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Energies 2013, 6(6), 2874-2891;

Idle Operation with Low Intake Valve Lift in a Port Fuel Injected Engine

University of Pitesti, str. Tg. din Vale nr. 1, Pitesti 110040, Romania
Le CNAM, LGP2ES-EA21, 292, rue St. Martin, Paris, 75003, France
Renault Group Romania
Arts et Métiers ParisTech, DynFluid, 151, Boulevard de l'Hôpital, Paris, 75013, France
Author to whom correspondence should be addressed.
Received: 21 September 2012 / Revised: 28 November 2012 / Accepted: 25 December 2012 / Published: 14 June 2013
(This article belongs to the Special Issue Combined Heat and Power – Strategy and Practice)
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Reducing fuel consumption is a prime objective in the automotive industry in order to meet regulatory and customer demands. Variable valve actuation offers many opportunities for improving the spark ignition engine’s performance in areas such as fuel economy and pollutant emissions. Our studies revealed that the ability to control maximum intake valve lift does indeed offer the ability to control intake air mass, but also has the added benefit that it improves the fuel-air mixing process thanks to an increased turbulence, caused by the increased intake flow velocity. This is particularly important at idle and low part loads when low maximum lifts are to be used for improving the fuel economy or for achieving the required power. The paper focuses on the experimental results obtained when approaching idle operation with different intake valve laws. Results indicating the potential of using low intake valve lift for fuel economy and cyclic dispersion improvement are presented in this paper. View Full-Text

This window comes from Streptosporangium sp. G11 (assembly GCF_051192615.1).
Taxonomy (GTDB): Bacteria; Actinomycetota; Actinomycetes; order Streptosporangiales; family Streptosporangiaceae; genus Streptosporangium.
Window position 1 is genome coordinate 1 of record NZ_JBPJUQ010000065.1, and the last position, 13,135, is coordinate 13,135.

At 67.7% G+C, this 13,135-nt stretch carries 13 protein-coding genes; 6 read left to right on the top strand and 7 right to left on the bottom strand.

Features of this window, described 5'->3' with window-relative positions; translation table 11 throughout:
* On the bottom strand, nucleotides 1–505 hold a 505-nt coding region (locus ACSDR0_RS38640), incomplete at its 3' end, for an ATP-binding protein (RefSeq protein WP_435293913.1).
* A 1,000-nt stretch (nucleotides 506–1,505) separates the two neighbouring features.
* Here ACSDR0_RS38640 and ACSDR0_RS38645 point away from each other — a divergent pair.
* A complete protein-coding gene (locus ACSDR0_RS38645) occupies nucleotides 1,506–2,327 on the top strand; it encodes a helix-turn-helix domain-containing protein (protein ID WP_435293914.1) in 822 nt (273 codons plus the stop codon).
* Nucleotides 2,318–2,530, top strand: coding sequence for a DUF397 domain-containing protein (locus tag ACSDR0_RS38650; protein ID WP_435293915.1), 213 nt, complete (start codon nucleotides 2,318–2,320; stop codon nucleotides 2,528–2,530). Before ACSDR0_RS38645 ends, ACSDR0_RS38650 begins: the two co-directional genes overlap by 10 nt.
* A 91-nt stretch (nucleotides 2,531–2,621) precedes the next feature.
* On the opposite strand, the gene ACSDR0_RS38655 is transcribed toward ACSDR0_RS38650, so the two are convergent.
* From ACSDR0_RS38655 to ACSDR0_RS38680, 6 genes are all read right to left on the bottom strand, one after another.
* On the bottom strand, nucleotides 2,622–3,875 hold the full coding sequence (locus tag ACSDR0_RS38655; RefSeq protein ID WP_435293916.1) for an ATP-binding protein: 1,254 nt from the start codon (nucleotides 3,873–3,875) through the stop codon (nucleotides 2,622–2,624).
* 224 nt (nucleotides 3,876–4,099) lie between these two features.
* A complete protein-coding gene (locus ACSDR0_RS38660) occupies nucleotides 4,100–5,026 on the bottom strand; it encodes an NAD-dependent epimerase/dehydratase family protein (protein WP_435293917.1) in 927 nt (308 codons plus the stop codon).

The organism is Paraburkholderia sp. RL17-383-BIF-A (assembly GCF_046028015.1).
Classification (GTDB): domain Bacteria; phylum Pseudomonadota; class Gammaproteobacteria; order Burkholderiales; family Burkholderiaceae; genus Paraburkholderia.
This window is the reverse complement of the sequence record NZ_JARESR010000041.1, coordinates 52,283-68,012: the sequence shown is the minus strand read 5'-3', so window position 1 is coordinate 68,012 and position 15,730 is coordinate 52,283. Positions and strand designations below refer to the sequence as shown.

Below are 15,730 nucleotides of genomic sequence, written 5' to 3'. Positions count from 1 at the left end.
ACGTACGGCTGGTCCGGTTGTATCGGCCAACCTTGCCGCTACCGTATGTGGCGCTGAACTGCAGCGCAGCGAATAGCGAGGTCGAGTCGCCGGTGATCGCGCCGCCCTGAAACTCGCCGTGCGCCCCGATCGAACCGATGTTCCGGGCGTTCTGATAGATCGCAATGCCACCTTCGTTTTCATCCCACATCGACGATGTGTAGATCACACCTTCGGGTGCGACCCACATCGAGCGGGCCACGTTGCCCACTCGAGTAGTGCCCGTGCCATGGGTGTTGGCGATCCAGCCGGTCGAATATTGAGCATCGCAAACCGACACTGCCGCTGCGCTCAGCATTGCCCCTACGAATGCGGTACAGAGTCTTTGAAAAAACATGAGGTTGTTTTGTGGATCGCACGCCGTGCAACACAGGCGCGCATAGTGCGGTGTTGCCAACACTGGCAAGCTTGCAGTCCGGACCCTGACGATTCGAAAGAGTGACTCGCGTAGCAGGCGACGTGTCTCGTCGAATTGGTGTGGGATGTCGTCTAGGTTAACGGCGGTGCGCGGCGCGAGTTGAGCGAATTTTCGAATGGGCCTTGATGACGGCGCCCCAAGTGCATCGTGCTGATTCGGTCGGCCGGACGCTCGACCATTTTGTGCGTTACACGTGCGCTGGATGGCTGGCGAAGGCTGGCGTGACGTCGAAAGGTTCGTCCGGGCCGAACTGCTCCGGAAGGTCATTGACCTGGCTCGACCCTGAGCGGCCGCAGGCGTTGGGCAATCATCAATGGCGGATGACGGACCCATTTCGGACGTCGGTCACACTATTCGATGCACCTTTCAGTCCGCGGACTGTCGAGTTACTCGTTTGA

Keywords: fuel economy; cyclic dispersion; idle operation; intake valve lift/law fuel economy; cyclic dispersion; idle operation; intake valve lift/law

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Clenci, A.; Bîzîiac, A.; Podevin, P.; Descombes, G.; Deligant, M.; Niculescu, R. Idle Operation with Low Intake Valve Lift in a Port Fuel Injected Engine. Energies 2013, 6, 2874-2891.

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